Alex Wong injured, may be eliminated

So You Think You Can Dance 7 front-runner Alex Wong may be out of the competition permanently because of an injury. His inability to perform in tonight’s live show means he’s in the bottom three automatically, so the judges will have the option of eliminating him Thursday night–although that’d presumably only happen if doctors say he shouldn’t continue in the competition.

Alex “ruptured his Achilles tendon during rehearsals with partner Adechike Torbert on Tuesday and was unable to perform on Wednesday’s episode,” so “Wong plans to see a doctor sometime before Thursday’s episode, in order to determine the extent of his injury and how much time he’ll need to fully recover,” TV Guide reports.

In addition, all-star Allison Holker is sitting out this week, having injured herself two weeks ago. “I have a little slight fracture in my floating ribs. What’s really hurting is part of the fact that my cartilage from all that sensitivity, the cartilage was pulling away from the bone. That’s where all the pain was coming from whenever I’d breathe,” she told Zap2it.com. “As of now, we’re a go for next week, but my doctor could always say ‘no.'”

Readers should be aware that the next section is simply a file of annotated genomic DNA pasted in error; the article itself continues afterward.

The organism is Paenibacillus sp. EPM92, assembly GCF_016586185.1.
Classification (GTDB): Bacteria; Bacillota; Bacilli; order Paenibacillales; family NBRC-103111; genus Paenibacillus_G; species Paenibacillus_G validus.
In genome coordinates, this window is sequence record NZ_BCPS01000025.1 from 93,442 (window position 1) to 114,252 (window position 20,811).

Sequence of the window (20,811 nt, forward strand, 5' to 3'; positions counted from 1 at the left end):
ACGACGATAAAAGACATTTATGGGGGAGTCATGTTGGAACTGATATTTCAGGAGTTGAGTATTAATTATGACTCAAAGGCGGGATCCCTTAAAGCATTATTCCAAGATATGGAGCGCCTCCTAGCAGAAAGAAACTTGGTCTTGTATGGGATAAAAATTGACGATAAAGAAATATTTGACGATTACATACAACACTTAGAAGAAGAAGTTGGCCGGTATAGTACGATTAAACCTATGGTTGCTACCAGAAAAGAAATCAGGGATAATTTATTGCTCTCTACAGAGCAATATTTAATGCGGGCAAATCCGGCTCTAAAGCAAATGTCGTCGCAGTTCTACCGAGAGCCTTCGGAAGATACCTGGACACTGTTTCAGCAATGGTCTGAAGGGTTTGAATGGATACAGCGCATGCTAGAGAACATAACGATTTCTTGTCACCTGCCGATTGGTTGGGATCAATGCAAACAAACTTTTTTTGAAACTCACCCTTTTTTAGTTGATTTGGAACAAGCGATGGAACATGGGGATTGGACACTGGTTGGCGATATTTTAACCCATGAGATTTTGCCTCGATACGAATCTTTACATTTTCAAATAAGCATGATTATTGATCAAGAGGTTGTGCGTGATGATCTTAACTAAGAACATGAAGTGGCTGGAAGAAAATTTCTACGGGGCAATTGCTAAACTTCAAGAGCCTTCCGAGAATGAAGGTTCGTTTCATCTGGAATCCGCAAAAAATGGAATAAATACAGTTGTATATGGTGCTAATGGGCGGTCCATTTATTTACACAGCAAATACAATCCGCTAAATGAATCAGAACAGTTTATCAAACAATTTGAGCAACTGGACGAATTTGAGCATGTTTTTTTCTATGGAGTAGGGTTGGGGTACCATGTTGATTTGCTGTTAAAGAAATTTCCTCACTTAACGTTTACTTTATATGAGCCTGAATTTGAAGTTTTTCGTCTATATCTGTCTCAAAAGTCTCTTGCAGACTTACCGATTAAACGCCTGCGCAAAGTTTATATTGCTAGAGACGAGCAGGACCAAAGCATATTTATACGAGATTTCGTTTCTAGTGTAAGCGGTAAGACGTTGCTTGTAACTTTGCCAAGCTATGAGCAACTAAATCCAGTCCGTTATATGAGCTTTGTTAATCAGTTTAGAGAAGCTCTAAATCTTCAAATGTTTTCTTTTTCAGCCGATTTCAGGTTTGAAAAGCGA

The Sing-Off loses its star

Ben Folds

NBC's super-fun December a capella singing competition The Sing-Off is returning, but without its star judge, Ben Folds, and only as a two-hour special. Those are really depressing changes for a series that proved itself to be a super-fun show when it returned last December.


A film director talks about becoming a reality TV character

Anna Martemucci

What is it like to have your life turned into reality TV? Director Anna Martemucci, one of the two directors featured on Starz' exceptional reality series, talks about that, the competition, and her collaboration with her husband and brother-in-law.

Plus: How the show's producers tried to keep the $250,000 competition fair.

about the writer

Andy Dehnart is a journalist who has covered reality television for more than 15 years and created reality blurred in 2000. A member of the Television Critics Association, his writing and criticism about television, culture, and media has appeared on NPR and in Playboy, Buzzfeed, and many other publications. Andy, 36, also directs the journalism program at Stetson University in Florida, where he teaches creative nonfiction and journalism. He has an M.F.A. in nonfiction writing and literature from Bennington College. More about reality blurred and Andy.